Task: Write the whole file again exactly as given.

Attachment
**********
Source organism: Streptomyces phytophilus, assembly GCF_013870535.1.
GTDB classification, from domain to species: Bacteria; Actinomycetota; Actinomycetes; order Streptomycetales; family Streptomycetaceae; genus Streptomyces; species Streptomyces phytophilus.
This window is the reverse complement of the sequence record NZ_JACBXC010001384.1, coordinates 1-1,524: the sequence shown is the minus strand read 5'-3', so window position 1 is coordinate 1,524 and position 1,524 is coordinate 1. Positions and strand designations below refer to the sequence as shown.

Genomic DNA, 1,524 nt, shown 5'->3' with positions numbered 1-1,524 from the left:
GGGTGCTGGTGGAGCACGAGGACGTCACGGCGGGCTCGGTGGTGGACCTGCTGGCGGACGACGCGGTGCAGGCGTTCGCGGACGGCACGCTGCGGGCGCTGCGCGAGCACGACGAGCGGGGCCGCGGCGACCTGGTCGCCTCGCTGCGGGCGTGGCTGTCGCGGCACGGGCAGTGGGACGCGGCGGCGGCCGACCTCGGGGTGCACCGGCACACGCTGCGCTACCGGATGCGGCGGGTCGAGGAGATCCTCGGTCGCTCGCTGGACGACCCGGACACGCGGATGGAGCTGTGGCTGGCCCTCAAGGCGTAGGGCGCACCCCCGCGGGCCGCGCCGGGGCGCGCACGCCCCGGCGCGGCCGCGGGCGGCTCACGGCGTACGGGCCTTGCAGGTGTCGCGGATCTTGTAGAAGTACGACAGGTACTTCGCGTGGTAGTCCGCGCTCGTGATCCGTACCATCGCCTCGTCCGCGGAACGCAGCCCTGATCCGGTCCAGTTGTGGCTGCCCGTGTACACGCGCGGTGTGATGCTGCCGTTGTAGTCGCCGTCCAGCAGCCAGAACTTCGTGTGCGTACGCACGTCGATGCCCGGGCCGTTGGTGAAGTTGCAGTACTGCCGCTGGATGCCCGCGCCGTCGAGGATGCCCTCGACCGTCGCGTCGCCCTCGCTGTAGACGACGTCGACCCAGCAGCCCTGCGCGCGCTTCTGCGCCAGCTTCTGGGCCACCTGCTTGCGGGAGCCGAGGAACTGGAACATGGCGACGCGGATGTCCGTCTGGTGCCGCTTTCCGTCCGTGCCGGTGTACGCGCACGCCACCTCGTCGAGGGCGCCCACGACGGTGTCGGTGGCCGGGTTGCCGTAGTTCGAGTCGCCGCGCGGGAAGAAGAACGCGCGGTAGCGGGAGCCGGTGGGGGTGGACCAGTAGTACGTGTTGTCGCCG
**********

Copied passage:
Source organism: Streptomyces phytophilus, assembly GCF_013870535.1.
GTDB classification, from domain to species: Bacteria; Actinomycetota; Actinomycetes; order Streptomycetales; family Streptomycetaceae; genus Streptomyces; species Streptomyces phytophilus.
This window is the reverse complement of the sequence record NZ_JACBXC010001384.1, coordinates 1-1,524: the sequence shown is the minus strand read 5'-3', so window position 1 is coordinate 1,524 and position 1,524 is coordinate 1. Positions and strand designations below refer to the sequence as shown.

Genomic DNA, 1,524 nt, shown 5'->3' with positions numbered 1-1,524 from the left:
GGGTGCTGGTGGAGCACGAGGACGTCACGGCGGGCTCGGTGGTGGACCTGCTGGCGGACGACGCGGTGCAGGCGTTCGCGGACGGCACGCTGCGGGCGCTGCGCGAGCACGACGAGCGGGGCCGCGGCGACCTGGTCGCCTCGCTGCGGGCGTGGCTGTCGCGGCACGGGCAGTGGGACGCGGCGGCGGCCGACCTCGGGGTGCACCGGCACACGCTGCGCTACCGGATGCGGCGGGTCGAGGAGATCCTCGGTCGCTCGCTGGACGACCCGGACACGCGGATGGAGCTGTGGCTGGCCCTCAAGGCGTAGGGCGCACCCCCGCGGGCCGCGCCGGGGCGCGCACGCCCCGGCGCGGCCGCGGGCGGCTCACGGCGTACGGGCCTTGCAGGTGTCGCGGATCTTGTAGAAGTACGACAGGTACTTCGCGTGGTAGTCCGCGCTCGTGATCCGTACCATCGCCTCGTCCGCGGAACGCAGCCCTGATCCGGTCCAGTTGTGGCTGCCCGTGTACACGCGCGGTGTGATGCTGCCGTTGTAGTCGCCGTCCAGCAGCCAGAACTTCGTGTGCGTACGCACGTCGATGCCCGGGCCGTTGGTGAAGTTGCAGTACTGCCGCTGGATGCCCGCGCCGTCGAGGATGCCCTCGACCGTCGCGTCGCCCTCGCTGTAGACGACGTCGACCCAGCAGCCCTGCGCGCGCTTCTGCGCCAGCTTCTGGGCCACCTGCTTGCGGGAGCCGAGGAACTGGAACATGGCGACGCGGATGTCCGTCTGGTGCCGCTTTCCGTCCGTGCCGGTGTACGCGCACGCCACCTCGTCGAGGGCGCCCACGACGGTGTCGGTGGCCGGGTTGCCGTAGTTCGAGTCGCCGCGCGGGAAGAAGAACGCGCGGTAGCGGGAGCCGGTGGGGGTGGACCAGTAGTACGTGTTGTCGCCG